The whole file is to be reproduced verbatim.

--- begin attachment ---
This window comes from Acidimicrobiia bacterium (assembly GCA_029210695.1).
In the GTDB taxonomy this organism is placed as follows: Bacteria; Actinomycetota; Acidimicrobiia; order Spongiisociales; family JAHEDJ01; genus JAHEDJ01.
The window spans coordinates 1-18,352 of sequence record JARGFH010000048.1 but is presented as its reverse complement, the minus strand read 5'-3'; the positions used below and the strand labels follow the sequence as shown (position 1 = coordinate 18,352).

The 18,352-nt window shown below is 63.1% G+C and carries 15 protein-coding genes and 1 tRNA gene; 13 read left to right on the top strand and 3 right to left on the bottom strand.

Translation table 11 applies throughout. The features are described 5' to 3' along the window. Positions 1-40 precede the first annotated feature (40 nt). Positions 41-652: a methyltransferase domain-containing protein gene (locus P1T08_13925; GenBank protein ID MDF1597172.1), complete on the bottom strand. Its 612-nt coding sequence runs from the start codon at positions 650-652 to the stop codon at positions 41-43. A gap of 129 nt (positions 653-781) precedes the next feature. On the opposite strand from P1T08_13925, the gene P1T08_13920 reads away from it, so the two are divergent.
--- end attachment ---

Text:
This window comes from Acidimicrobiia bacterium (assembly GCA_029210695.1).
In the GTDB taxonomy this organism is placed as follows: Bacteria; Actinomycetota; Acidimicrobiia; order Spongiisociales; family JAHEDJ01; genus JAHEDJ01.
The window spans coordinates 1-18,352 of sequence record JARGFH010000048.1 but is presented as its reverse complement, the minus strand read 5'-3'; the positions used below and the strand labels follow the sequence as shown (position 1 = coordinate 18,352).

The 18,352-nt window shown below is 63.1% G+C and carries 15 protein-coding genes and 1 tRNA gene; 13 read left to right on the top strand and 3 right to left on the bottom strand.

Translation table 11 applies throughout. The features are described 5' to 3' along the window. Positions 1-40 precede the first annotated feature (40 nt). Positions 41-652: a methyltransferase domain-containing protein gene (locus P1T08_13925; GenBank protein ID MDF1597172.1), complete on the bottom strand. Its 612-nt coding sequence runs from the start codon at positions 650-652 to the stop codon at positions 41-43. A gap of 129 nt (positions 653-781) precedes the next feature. On the opposite strand from P1T08_13925, the gene P1T08_13920 reads away from it, so the two are divergent.